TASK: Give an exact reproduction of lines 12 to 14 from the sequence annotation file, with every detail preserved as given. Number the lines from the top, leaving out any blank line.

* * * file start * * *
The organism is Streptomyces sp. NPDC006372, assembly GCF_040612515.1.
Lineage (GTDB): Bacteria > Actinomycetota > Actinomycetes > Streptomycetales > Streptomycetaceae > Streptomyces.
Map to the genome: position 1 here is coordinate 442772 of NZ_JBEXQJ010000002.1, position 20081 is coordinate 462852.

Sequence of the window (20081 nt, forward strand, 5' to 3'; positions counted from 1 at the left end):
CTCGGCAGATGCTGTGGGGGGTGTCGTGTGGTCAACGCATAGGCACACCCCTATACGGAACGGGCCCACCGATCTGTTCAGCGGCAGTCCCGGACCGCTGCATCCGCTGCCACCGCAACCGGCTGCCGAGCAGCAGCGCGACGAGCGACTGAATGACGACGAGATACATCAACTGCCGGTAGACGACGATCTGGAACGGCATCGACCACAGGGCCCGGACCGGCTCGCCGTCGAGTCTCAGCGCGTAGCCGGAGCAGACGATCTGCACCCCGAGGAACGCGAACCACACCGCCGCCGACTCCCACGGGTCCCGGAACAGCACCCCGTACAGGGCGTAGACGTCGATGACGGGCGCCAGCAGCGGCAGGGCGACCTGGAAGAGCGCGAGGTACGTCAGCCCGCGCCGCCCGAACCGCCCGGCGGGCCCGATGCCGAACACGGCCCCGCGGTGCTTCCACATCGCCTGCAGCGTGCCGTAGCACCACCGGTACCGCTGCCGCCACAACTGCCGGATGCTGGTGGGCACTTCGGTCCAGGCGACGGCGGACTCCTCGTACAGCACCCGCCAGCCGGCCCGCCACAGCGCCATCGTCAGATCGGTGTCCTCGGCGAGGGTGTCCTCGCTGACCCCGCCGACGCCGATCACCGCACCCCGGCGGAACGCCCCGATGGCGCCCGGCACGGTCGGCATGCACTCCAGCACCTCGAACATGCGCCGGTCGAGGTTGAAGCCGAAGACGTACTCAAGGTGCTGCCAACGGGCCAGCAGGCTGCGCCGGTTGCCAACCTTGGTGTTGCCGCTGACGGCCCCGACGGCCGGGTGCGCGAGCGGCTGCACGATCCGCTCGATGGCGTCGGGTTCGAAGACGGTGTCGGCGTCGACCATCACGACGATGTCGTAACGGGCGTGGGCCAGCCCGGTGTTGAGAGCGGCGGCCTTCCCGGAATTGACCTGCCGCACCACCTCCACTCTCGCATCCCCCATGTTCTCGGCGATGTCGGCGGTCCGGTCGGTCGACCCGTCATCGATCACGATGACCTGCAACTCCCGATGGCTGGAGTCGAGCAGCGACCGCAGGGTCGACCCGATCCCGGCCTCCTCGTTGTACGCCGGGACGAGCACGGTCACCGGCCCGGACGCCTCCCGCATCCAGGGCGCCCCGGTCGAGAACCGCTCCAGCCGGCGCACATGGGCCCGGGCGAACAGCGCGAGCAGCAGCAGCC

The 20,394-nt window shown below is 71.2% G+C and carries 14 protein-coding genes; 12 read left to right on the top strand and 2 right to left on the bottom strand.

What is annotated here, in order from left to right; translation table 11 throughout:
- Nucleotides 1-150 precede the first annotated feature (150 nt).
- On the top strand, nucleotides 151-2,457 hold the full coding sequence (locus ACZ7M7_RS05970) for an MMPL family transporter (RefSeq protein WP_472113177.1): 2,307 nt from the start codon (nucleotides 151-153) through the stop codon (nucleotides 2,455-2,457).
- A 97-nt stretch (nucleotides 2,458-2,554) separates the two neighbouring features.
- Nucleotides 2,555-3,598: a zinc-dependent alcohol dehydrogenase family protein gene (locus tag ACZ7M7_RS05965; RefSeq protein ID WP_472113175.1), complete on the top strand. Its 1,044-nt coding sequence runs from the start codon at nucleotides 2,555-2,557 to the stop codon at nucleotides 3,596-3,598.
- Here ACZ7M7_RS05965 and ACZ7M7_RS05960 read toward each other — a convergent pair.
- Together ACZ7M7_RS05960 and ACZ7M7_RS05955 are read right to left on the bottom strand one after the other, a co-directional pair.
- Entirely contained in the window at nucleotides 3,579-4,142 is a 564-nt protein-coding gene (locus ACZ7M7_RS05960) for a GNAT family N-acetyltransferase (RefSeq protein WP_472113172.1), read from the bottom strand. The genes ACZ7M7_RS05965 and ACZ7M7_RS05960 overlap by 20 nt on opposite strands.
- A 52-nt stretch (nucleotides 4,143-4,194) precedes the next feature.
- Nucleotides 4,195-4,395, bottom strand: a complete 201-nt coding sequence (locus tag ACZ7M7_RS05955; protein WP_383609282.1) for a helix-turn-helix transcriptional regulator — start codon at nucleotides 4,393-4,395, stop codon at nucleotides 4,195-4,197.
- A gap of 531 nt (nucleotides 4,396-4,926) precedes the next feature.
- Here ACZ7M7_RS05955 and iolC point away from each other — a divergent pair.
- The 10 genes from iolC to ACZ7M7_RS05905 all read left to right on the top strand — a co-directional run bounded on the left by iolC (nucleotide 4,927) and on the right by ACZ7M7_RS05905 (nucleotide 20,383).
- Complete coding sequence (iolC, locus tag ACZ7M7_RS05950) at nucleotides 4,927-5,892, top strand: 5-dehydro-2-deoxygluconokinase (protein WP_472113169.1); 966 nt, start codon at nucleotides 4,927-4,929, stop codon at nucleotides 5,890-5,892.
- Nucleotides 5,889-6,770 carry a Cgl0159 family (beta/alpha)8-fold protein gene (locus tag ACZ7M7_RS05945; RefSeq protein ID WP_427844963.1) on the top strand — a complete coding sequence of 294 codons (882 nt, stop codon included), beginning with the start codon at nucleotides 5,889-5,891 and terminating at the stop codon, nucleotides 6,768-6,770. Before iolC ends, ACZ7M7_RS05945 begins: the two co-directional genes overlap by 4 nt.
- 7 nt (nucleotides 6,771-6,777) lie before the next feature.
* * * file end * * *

- Here ACZ7M7_RS05965 and ACZ7M7_RS05960 read toward each other — a convergent pair.
- Together ACZ7M7_RS05960 and ACZ7M7_RS05955 are read right to left on the bottom strand one after the other, a co-directional pair.
- Entirely contained in the window at nucleotides 3,579-4,142 is a 564-nt protein-coding gene (locus ACZ7M7_RS05960) for a GNAT family N-acetyltransferase (RefSeq protein WP_472113172.1), read from the bottom strand. The genes ACZ7M7_RS05965 and ACZ7M7_RS05960 overlap by 20 nt on opposite strands.